Everything You Need to Know About Spinning

spinning

If you’ve ever wondered if a spin class was for you, then you’re in exactly the right place. This article covers everything you need to know before trying spinning. We’ll start with what spinning is, then chat about its benefits and drawbacks as well as looking at how to set your bike up perfectly before class. If all that wasn’t enough, we’ll even be going over exactly what you need to bring to class, plus how to optimize your pedaling.

What is spinning?

First things first, let’s get super-clear about what spinning actually is. Put simply, spinning is a form of high-intensity interval training based around stationary indoor cycling.

Spinning is normally done in a class, led by an instructor. There is also usually music and visual effects to make for an exciting training session.

What are the benefits?

  • Spin classes help you to burn an absolute ton of calories, so if you’re looking to lose weight, they’re a great addition to your training.
  • Another big benefit of spinning is the motivating group environment. Rather than having to train on your own, you’ve got a whole team of people alongside you.
  • Spinning is a great way to improve your heart and lung health. After a few weeks of spin, you’ll be a lot fitter and have loads more energy.
  • Spinning classes are also exciting, so you can say goodbye to those boring, sleepy cardio sessions.
  • Spin is a low-impact activity, so it won’t put any extra strain or stress on your joints.
  • It’s guaranteed to build endurance in your leg muscles.
  • Last but not least, because spin is so popular you’ll find classes all over the world. If you ever have to move home or change location you should still be able to keep up your training.

What are the drawbacks?

  • Since spinning is all about cardio and endurance, you won’t get much in the way of strength training or muscle-building exercise, so if those are your goals, spin might not be for you.
  • Spin is totally focused on your lower body, so you won’t get any real upper body training in. If you’re looking to achieve a balanced physique, that might be something to consider.
  • Lastly, as with all classes, the instructors have different abilities and personalities, so you might need to do a little bit of searching to find the right class for you.

How to set up your spin bike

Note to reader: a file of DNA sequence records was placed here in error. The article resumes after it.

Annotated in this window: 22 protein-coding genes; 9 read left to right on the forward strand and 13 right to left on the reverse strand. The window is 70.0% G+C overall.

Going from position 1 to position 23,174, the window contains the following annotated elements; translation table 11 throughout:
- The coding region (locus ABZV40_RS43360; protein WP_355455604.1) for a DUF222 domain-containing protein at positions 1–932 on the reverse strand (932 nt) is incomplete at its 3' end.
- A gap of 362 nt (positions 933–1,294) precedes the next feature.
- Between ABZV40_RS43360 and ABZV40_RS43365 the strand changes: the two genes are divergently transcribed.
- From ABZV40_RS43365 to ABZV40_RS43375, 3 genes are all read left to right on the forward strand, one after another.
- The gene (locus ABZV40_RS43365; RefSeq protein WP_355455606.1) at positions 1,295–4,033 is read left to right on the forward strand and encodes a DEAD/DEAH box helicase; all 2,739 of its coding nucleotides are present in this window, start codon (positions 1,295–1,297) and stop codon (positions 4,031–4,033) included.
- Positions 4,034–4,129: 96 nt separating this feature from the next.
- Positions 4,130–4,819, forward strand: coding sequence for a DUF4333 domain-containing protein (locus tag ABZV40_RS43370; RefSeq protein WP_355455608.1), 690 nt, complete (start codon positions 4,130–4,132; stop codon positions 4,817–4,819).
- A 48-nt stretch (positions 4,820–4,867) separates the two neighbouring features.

Now that we’ve got the pros and cons out of the way, let’s get down to the details of how to set up your bike properly.

A good starting point is to set your saddle height to line up with your hip bone. You can then get on the bike and test it. You’re looking for your legs to be almost (but not quite) straight when the pedal is in the bottom position. If you want to get all technical, your leg should be about 25 to 35 degrees out from straight.

If you set your seat too high, your legs will be completely straight and you won’t be able to pedal the bottom half of the rotation.

If you set your seat too low, your legs will be excessively bent, and your knees will come up way too high during the top half of the rotation. You’ll look like you’re riding a clown bike!

Make sure you pedal properly

Every bike works by using gears. These gears work through the power of rotation. The rotation that controls all of this is your pedaling, so if you want to cycle better, you’ll need to master pedaling.

To do this you need to follow my golden rule: Pedalling is not just about pushing!

If you only focus on pushing with each leg, you’re basically forgetting half of the rotation cycle. Instead, once you’ve completed your downstroke (push), it’s time to point your toe down and imagine pulling your knee up towards your handlebars.

The idea is that as one leg is pushing, the other is actively pulling. This is a much more effective way to pedal if you want to improve your speed and performance.

Three things to bring to class

Trust me, there are three things that you’re definitely going to need for every spin class you attend.

1. A sweat towel

This is very important. You’ll be pushing yourself hard for at least thirty minutes, so expect to get all kinds of sweaty! Don’t get me wrong, nobody expects you to look like an angel, but spending half an hour looking like you’ve just got out of the pool is excessive.

2. Lots of water

All this hard work and sweating will leave you dehydrated pretty fast if you don’t come prepared. Bring a good-size bottle of water and put it in the attachment on your spin bike. Top tip: It’s much easier to wait for the quieter moments of class to take a sip!

3. A positive attitude

You’re there to have fun and get fit at the same time, so bring along a positive attitude. Remember that you’re in a group training environment, so your energy and attitude can have a huge impact on everyone else’s session. Get pumped, enjoy yourself, and your teammates will appreciate you for it.

Time to put your pedal to the metal!

Hopefully my short guide has given you a few handy pieces of advice to get started with spinning. If you’ve read all the way through, you’ll know why spin is great for you, how to set up your bike, how to pedal properly, and the three things you must remember to bring to class.

Good luck!

Have you done your first class yet?